Periodontal Disease and Incident CKD in US Hispanics/Latinos: The Hispanic Community Health Study/Study of Latinos
AuthorToth-Manikowski, Stephanie M.
Ricardo, Ana C.
Salazar, Christian R.
Singer, Richard H.
Youngblood, Marston E.
Kaste, Linda M.
Daviglus, Martha L.
Lash, James P.
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AbstractRationale & Objective: Recent studies suggest that periodontal disease may be associated with incident chronic kidney disease (CKD). However, studies have focused on older populations, and US Hispanics/Latinos were not well represented. Study Design: Observational cohort. Setting & Participants: We analyzed data from the Hispanic Community Health Study/Study of Latinos who completed a baseline visit with a periodontal examination and a follow-up visit, and did not have CKD at baseline. Predictors: Predictors included ≥30% of sites with clinical attachment loss ≥3 mm, ≥30% of sites with probing depth ≥4 mm, percentage of sites with bleeding on probing, and absence of functional dentition (<21 permanent teeth present). Outcomes: Outcomes were incident low estimated glomerular filtration rate (eGFR) (eGFR <60 mL/min/1.73 m2 and decline in eGFR ≥1 mL/min/year); incident albuminuria (urine albumin:creatinine ratio [ACR] ≥30 mg/g); and change in eGFR and ACR. Analytic Approach: Poisson and linear regression. Results: For the sample (n = 7.732), baseline mean age was 41.5 years, 45.2% were male, 11.7% had ≥30% of sites with clinical attachment loss ≥3 mm, 5.1% had ≥30% of sites with probing depth ≥4 mm, 30.7% had ≥50% of sites with bleeding on probing, and 16.2% had absent functional dentition. During a median follow-up of 5.9 years, 149 patients developed low eGFR and 415 patients developed albuminuria. On multivariable analysis, presence versus absence of ≥30% of sites with probing depth ≥4 mm and absence of functional dentition were each associated with increased risk for incident low eGFR (incident density ratio, 2.31; 95% CI, 1.14-4.65 and 1.65, 95% CI, 1.01-2.70, respectively). None of the other predictors were associated with outcomes. Limitations: Only a single kidney function follow-up measure. Conclusions: In this cohort of US Hispanics/Latinos, we found that select measures of periodontal disease were associated with incident low eGFR. Future work is needed to assess whether the treatment of periodontal disease may prevent CKD.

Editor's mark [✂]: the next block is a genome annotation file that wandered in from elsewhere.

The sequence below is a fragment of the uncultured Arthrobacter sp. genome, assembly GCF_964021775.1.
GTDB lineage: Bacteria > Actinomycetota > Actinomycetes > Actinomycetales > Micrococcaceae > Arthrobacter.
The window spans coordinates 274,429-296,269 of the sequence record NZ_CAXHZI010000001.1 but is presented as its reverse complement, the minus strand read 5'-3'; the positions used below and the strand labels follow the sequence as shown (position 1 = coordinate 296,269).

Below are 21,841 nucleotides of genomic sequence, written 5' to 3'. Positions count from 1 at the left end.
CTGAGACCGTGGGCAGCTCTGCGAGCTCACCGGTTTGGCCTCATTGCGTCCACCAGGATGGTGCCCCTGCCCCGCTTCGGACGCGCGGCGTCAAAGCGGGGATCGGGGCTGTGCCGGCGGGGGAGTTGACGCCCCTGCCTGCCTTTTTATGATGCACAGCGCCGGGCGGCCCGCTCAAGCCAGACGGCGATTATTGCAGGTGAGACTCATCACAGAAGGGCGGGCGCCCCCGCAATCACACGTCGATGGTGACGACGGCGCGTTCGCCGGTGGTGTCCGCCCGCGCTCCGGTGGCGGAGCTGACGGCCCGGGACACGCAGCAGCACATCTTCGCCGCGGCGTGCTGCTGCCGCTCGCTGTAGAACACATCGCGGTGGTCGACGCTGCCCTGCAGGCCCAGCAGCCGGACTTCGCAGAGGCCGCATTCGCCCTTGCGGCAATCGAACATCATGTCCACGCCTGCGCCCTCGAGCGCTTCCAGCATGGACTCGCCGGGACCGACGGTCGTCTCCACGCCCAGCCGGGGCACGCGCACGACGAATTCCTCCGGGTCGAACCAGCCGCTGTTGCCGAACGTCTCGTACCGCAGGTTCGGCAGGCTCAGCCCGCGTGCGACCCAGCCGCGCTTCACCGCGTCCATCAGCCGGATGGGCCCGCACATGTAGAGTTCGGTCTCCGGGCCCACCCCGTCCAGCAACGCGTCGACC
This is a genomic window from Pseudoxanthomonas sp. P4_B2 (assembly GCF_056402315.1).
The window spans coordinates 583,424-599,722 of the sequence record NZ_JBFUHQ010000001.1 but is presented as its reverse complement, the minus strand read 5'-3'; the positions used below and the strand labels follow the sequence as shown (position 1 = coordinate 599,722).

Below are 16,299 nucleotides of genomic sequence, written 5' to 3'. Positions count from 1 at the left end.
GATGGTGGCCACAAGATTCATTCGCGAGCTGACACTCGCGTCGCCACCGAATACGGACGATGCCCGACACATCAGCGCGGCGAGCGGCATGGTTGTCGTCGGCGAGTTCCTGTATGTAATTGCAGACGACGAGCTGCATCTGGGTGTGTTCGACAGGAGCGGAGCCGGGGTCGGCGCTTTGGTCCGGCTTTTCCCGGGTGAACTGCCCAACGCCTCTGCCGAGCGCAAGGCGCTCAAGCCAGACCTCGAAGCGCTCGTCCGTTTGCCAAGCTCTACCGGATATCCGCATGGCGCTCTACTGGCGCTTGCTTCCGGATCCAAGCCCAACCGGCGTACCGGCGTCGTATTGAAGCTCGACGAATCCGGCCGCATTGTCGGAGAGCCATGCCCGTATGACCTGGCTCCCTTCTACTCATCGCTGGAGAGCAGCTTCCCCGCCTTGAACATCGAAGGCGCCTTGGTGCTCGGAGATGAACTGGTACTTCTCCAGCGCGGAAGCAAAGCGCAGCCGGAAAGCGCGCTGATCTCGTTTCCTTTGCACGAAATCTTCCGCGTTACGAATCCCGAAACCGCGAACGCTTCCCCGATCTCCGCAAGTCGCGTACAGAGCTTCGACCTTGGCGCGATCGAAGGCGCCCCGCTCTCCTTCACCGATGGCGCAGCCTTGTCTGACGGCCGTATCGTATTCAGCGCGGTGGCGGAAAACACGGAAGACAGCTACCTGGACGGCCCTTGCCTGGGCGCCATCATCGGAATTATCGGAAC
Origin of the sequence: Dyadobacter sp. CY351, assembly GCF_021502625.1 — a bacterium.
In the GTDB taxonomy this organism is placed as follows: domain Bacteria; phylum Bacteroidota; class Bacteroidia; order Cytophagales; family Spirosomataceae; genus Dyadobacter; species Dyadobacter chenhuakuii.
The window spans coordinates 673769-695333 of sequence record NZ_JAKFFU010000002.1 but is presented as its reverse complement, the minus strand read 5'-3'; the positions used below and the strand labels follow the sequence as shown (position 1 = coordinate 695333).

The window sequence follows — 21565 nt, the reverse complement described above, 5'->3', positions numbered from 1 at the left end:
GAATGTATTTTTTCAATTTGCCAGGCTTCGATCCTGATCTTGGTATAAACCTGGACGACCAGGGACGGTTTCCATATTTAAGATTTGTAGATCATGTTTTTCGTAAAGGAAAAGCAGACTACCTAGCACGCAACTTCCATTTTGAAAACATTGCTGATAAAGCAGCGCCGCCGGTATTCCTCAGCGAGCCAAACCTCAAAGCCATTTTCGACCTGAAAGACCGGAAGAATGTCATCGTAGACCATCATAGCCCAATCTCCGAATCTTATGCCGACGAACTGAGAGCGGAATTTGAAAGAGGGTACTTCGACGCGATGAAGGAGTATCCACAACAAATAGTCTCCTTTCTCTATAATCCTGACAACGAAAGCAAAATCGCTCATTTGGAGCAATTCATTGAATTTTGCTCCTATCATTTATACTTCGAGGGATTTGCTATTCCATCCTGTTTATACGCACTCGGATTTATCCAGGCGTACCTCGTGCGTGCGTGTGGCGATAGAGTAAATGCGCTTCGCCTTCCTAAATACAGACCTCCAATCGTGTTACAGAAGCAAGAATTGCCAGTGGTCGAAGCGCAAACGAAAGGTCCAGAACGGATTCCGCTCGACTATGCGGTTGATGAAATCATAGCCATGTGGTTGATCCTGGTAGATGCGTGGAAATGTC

SponsorsNational Heart, Lung, and Blood Institute
Identifier to cite or link to this itemhttp://hdl.handle.net/10713/16265